- The Washington Times - Saturday, May 7, 2005

No question: The significant increase in terrorist attacks last year seems startling. In fact, the number went way up — from 208 “significant” attacks in America or on Americans worldwide in 2003 to 651 in 2004.

But this information is sorely in need of some context. Every year since 1995, State Department officials have issued a “Patterns of Global Terrorism” report. In their 2004 report (which covers 2003), they claimed terror attacks went down slightly, from 198 in 2002 to 190 in 2003. Rep. Henry Waxman, California Democrat, sensing a chance to make some political hay, labeled the decrease suspicious. State Department officials blamed it on a clerical error and altered the report to show 205 terror attacks in 2002 and 208 in 2003.

The matter probably would have been forgotten. But in this year’s report, which covers incidents in 2004, State initially included no numbers at all. Officials explained the method had changed for reporting incidents, so year-to-year comparisons were meaningless. This time it was Sen. Carl Levin, Michigan Democrat, who challenged the State Department.

So State belatedly supplied the numbers: 651, which, Mr. Waxman said, “undermine administration claims of success in the war on terror.” Or do they?

Problem is, the numbers don’t tell the whole story. Professor Audrey Cronin, a noted terrorism expert with the Congressional Research Service, notes there were half the international incidents during most of the 1990s that there were in the 1980s. Between 1996, when al Qaeda got into the terrorism business, and the terrorist attacks of September 11, 2001, many analysts looked at those declining numbers and concluded terrorism was waning. Others, inside and outside government, continued ignoring the numbers and warned of increasing danger from terrorism. The day after September 11, of course, everyone realized the second group was right.

Measuring success or failure by number of attacks alone made little sense then and even less now. Consider Iraq. More than 200 of those 651 attacks took place there. Does that mean we’re losing the war on terror? No, it means the United States freed 25 million people, and some of the Ba’athists who kept them terrorized don’t appreciate our efforts. They want to be in charge again, and our soldiers — and, eventually, Iraq’s own — stand in their way. Let’s face it: If you take the fight to the enemy, as we did in the war on terrorism, you have to expect the enemy to attack you more furiously. He’s facing a mortal threat and is desperate.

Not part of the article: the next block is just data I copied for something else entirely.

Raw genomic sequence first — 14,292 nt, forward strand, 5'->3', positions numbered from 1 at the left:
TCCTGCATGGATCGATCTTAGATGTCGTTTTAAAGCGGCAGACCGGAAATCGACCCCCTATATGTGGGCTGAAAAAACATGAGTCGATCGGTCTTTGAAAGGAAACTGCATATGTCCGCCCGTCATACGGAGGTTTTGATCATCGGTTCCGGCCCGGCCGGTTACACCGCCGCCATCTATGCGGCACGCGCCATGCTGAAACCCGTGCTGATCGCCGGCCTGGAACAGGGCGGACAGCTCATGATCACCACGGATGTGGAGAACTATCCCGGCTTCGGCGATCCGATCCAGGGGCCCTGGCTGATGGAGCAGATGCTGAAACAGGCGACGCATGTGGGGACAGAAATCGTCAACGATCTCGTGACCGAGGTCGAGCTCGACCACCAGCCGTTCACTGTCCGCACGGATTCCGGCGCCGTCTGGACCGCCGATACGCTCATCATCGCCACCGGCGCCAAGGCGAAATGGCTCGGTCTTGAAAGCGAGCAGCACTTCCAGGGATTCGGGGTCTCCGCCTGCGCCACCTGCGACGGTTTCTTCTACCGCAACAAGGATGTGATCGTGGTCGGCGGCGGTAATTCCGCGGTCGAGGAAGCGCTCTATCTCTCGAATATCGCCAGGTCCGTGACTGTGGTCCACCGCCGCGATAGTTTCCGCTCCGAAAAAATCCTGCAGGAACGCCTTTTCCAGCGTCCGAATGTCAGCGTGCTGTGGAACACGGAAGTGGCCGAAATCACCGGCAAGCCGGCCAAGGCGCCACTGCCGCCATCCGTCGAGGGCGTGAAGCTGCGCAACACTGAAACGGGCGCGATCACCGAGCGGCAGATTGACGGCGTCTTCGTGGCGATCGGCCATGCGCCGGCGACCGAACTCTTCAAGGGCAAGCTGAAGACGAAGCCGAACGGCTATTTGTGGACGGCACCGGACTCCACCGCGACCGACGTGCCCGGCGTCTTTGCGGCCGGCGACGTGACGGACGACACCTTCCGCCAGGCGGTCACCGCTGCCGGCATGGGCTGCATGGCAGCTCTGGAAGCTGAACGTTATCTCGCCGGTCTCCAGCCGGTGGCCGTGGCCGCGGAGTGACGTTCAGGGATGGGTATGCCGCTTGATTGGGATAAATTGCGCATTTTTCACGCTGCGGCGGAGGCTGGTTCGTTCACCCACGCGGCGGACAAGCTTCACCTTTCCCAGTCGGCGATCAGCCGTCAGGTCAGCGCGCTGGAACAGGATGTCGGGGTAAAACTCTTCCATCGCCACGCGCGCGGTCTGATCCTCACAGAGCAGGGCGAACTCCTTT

And given the Iraqi people enjoy freedom from the Ba’athists, and that the latter have yet to come to terms with this, the attacks might continue for some time. What matters is the Ba’athists won’t regain power and, more importantly, they won’t regain power because the rest of the Iraqi people are united in opposition to them.

States with long histories of suffering through terrorist campaigns, such as Britain, Germany, India, Italy, Spain and Israel, understand how attacks escalate in a tough fight, so they aren’t surprised. They also understand countries can survive and even thrive in the face of terror.

If the number of attacks doesn’t present an accurate measure of success in the war on terrorism, which numbers do? Consider these:

• Number of Taliban-style states created since September 11: 0.

• Number of countries that have recognized al Qaeda: 0.

• Number of nations that have adopted “state-sponsored” terrorism as an official policy: 0.

• Number of states that have voluntarily given up weapons of mass destruction programs since September 11: 1

• Number of transnational nuclear smuggling networks broken up since September 11: 1

• Number of Middle Eastern states that have moved closer to democracy: 5.

If, in World War II, our country had used the Waxman-Levin method of measuring success, we would have capitulated after the opening battles in the Pacific and North Africa. Acolytes of Adolf Hitler would rule one side of the world; followers of Hirohito the other.

But we understood the war would be long and progress would be steady but uneven. Sixty years later, that’s still the right formula.

James Jay Carafano is a senior research fellow for defense and homeland security at the Heritage Foundation and co-author of “Winning the Long War: Lessons from the Cold War for Defeating Terrorism and Preserving Liberty.”

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